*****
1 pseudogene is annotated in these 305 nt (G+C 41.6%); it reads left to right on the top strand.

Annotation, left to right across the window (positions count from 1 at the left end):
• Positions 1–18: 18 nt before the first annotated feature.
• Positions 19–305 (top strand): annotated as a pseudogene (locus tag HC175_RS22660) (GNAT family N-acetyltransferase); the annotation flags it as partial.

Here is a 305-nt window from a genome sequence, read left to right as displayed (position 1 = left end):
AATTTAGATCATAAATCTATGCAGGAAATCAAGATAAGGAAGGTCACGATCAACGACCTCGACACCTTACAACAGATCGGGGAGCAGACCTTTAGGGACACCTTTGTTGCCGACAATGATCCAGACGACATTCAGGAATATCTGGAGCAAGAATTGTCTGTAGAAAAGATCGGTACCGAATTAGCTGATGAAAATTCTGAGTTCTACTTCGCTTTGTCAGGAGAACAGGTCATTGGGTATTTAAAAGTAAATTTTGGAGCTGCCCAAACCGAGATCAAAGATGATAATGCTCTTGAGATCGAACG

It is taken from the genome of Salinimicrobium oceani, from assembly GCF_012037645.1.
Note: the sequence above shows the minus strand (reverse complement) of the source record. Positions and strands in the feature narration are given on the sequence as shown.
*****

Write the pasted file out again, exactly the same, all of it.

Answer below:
1 pseudogene is annotated in these 305 nt (G+C 41.6%); it reads left to right on the top strand.

Annotation, left to right across the window (positions count from 1 at the left end):
• Positions 1–18: 18 nt before the first annotated feature.
• Positions 19–305 (top strand): annotated as a pseudogene (locus tag HC175_RS22660) (GNAT family N-acetyltransferase); the annotation flags it as partial.

Here is a 305-nt window from a genome sequence, read left to right as displayed (position 1 = left end):
AATTTAGATCATAAATCTATGCAGGAAATCAAGATAAGGAAGGTCACGATCAACGACCTCGACACCTTACAACAGATCGGGGAGCAGACCTTTAGGGACACCTTTGTTGCCGACAATGATCCAGACGACATTCAGGAATATCTGGAGCAAGAATTGTCTGTAGAAAAGATCGGTACCGAATTAGCTGATGAAAATTCTGAGTTCTACTTCGCTTTGTCAGGAGAACAGGTCATTGGGTATTTAAAAGTAAATTTTGGAGCTGCCCAAACCGAGATCAAAGATGATAATGCTCTTGAGATCGAACG

It is taken from the genome of Salinimicrobium oceani, from assembly GCF_012037645.1.
Note: the sequence above shows the minus strand (reverse complement) of the source record. Positions and strands in the feature narration are given on the sequence as shown.